Shelob

The conspicuous presence of spiders in J.R.R. Tolkien’s Middle Earth imaginarium is rooted in Arachnophobia, an irrational fear Tolkien’s son, Michael, was affected by. In the universe of Arda, the spiders were originally spawned by a single being — Ungoliant, a massive demonic entity which entered Middle Earth before the First Age, perhaps one of the Maia corrupted by Melkor. The Sindarin (Elvish) word for spider is, in fact, ‘ungol’. The creature gave birth to innumerable progeny, among which was Shelob, “the last child of Ungoliant.”

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Special: Of Dragons and Wyverns – Part 2

 

The Hungarian Horntail in Harry Potter and the Goblet of Fire (2005)

The overall idea we now have of the so-called “Western” dragon is the result of a stratified conflation of different traditions, and this process culminated in the Middle Ages, wherein traditional dragons, due to their innate serpentine quality, as well as common traits with the Leviathan of the Book of Job, began to be associated with the Biblical serpent — the one that tempted Eve to engage in the Original Sin.

Lo and Behold, dragons acquired some traits we now recognize them for, all associated with the iconography of the Devil: horns and bat-like wings, as well as the infamous dragon-fire, which is both an association to hell itself and an inheritance from the Biblical Leviathan.

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Special: Of Dragons and Wyverns – Part 1

Here be Dragons.

When a dragon in a fantasy work — be it a novel, a film, or a videogame — is depicted as having just two wings (often also locomotory limbs) and two legs, the argument is often made that “it is not a dragon; it has two wings and two legs, therefore it is a wyvern, and should not be called a dragon“. This belief of an absolute dragon-wyvern dichotomy is held by surprisingly many as a sort of dogmatic truth — one that is radically false, in the face of actual data, history, literature and classical art saying otherwise. Of course, in no way a completely arbitrary classification reflects the plasticity of the word dragon, as well as the concept(s) of dragon.

Allow me thus to take you readers into a flying journey through the fantastic and languages, and explain why dragons can have as many limbs and wings as they please and still be called dragons.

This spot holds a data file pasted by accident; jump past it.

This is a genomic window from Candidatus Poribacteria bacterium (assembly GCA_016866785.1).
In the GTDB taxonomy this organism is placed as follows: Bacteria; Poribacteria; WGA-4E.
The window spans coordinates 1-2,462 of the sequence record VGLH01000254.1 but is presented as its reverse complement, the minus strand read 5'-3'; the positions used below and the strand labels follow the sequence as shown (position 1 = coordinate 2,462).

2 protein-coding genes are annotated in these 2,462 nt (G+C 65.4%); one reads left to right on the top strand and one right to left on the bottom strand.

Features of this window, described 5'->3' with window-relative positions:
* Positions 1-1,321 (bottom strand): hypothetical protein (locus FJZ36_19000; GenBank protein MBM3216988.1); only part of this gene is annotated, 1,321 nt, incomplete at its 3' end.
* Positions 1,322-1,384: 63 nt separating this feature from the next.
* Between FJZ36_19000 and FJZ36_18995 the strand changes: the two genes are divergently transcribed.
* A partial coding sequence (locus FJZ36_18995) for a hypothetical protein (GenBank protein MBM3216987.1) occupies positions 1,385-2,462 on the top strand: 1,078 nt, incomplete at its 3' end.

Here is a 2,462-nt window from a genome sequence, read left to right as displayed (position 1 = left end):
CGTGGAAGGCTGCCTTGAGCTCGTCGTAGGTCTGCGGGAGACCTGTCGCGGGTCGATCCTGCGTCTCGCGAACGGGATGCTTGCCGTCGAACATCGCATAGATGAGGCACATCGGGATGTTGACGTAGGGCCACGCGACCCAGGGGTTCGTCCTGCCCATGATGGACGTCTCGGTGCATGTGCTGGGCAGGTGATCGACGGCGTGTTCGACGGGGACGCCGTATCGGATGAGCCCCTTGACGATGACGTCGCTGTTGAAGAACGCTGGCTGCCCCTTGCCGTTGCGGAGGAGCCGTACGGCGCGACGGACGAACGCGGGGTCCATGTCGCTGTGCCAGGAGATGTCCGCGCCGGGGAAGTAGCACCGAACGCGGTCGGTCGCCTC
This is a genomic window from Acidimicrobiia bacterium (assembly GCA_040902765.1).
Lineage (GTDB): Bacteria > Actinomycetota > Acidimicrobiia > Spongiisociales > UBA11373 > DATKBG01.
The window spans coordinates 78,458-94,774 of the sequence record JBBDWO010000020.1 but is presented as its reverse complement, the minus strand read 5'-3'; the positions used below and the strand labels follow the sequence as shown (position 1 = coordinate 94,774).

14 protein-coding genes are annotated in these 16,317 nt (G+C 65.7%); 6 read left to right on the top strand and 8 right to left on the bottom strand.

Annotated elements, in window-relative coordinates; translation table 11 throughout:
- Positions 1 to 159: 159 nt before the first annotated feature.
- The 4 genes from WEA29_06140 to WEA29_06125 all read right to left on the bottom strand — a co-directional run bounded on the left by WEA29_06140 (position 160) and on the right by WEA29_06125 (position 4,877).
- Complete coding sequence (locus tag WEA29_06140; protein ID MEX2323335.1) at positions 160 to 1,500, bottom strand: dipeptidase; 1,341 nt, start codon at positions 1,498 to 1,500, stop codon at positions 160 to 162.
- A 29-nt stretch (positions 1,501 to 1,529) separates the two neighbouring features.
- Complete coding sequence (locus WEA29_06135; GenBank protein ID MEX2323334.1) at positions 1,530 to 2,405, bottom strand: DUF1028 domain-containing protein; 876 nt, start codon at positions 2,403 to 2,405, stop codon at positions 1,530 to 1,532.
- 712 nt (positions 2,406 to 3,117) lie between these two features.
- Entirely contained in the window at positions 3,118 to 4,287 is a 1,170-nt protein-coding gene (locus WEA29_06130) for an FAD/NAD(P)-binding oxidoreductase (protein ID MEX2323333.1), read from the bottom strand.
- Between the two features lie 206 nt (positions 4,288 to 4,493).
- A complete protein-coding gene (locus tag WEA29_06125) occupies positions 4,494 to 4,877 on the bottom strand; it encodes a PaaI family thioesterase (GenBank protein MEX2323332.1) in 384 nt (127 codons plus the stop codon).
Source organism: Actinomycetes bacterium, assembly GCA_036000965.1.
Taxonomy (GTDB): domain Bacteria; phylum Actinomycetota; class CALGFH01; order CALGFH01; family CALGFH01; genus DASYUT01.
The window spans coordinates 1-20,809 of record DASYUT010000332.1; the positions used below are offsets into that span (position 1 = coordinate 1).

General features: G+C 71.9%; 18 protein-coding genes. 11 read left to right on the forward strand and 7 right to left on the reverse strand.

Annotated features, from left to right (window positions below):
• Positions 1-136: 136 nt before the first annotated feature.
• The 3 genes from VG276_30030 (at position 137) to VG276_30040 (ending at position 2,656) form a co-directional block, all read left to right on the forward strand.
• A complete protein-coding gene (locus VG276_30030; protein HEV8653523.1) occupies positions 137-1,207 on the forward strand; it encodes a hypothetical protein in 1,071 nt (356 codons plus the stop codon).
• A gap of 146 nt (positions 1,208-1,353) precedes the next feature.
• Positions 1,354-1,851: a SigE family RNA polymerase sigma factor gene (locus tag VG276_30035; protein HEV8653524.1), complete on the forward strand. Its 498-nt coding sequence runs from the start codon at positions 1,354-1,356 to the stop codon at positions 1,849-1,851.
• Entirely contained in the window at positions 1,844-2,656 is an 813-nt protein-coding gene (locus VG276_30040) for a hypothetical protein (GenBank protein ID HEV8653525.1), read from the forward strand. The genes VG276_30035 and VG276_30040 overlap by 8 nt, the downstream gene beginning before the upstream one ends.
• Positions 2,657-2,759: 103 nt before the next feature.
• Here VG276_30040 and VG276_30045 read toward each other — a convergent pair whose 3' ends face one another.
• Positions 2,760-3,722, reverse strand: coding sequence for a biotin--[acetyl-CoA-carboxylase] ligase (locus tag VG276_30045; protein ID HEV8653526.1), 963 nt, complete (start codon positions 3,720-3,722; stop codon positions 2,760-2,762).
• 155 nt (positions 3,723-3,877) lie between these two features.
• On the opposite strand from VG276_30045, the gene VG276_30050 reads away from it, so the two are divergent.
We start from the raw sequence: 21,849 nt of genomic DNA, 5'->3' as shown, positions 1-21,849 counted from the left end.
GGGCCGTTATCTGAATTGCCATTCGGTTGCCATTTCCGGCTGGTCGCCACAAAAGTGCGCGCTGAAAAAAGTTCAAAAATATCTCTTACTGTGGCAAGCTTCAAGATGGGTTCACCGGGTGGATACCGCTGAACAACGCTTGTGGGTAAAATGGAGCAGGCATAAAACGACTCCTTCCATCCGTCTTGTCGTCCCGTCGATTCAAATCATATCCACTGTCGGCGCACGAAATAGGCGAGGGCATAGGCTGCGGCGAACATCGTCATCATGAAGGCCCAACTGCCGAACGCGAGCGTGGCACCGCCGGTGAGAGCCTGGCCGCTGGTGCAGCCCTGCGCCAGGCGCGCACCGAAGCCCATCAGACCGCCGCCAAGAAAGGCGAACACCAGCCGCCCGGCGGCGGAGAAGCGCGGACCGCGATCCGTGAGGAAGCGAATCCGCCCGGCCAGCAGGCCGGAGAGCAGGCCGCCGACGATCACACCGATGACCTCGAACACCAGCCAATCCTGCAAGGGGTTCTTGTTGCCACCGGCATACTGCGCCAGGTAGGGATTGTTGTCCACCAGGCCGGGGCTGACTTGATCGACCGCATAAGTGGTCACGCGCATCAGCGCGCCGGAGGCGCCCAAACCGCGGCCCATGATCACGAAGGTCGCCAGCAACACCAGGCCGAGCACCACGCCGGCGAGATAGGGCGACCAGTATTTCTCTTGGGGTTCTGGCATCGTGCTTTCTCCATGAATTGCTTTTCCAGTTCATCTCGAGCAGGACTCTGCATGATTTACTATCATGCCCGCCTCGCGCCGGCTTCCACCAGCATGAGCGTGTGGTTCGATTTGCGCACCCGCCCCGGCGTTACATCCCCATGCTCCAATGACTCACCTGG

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Exclusive – Relic Kothoga pictures from Paul Taglianetti!

Paul Taglianetti is a film producer, photographer, and writer who has worked on many iconic films as visual effects producer and coordinator. He currently teaches digital media at Mission San Jose in Fremont, CA — one of the most prestigious highsSchools in California, with previous film classes held at Quinnipiac University and Idyllwild Arts Academy.
We recently had a conversation about Relic — which he worked on as visual effects coordinator at VIFX — and he kindly provided some previously unpublished behind-the-scenes photos from the movie, which you can see below.

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Monster Gallery: Ghostbusters (1984)

The Gatekeeper and the Keymaster

Among the vast array of creature effects that Entertainment Effects Group had to arrange for Ghostbusters, a rather large role had to be filled by the Terror Dogs: Gozer the Gozerian’s loyal servants, whose purpose is to open the portal that allows the travelling entity to set foot on a new world to conquer.

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Special: Monster Legacy’s Monstrous Hundred – Part 4

In the last part of the Monstrous Hundred, here’s a carousel of films from the 2000s onwards!

Pitch Black (2000)
This film packs a clever, outside-the-box narrative with an equally interesting subversive man as its main character, pitting him and an unlikely crew against swarms of truly outlandish alien creatures that are neither hammerhead sharks, nor bats, nor birds of prey.

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Special: Monster Legacy’s Monstrous Hundred – Part 3

The Monstrous Hundred continues with the 90s, a turning point in effects-making with the advent of CGI.

Tremors (1990)
Kicking off the 90s roster of creature features on a fabulous note, Tremors is one of the most brilliant, all-around engaging monster movies of all time. From the witty dialogue penned by S.S. Wilson and Brent Maddock, to the colourful performances of the cast, to the absolutely brilliant creature designs and effects by none other than the team at Amalgamated Dynamics in their first solo outing, Tremors never once gets boring. A real classic.

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Special: Monster Legacy’s Monstrous Hundred – Part 2

We continue with the second part of the Monstrous Hundred. Now we dive in he 70s and the glorious 80s, which saw a renaissance of practical effects.

King Kong (1976)
Probably the weakest of all Kong films (not including the abhorrent Skull Island), and one with a remarkably extended and multi-limbed controversy behind it. Regardless, this 70s colossal doesn’t fail in portraying the lonely and tragic nature of its main character, whose death is particularly well-orchestrated and effective.

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Special: Monster Legacy’s Monstrous Hundred — Part 1

Back in 2002, I was a small kid watching Free Willie on a local channel. During an ad intermission, a trailer was broadcast for what was coming afterwards. It didn’t have a hard time selling it to my young eyes — “monsters from beneath the Earth! Now they’re back, badder and hungrier!” were all the words I needed to hear. The film was Tremors 2: Aftershocks and it may very well be the reason Monster Legacy has been and continues to be a thing since 2011.

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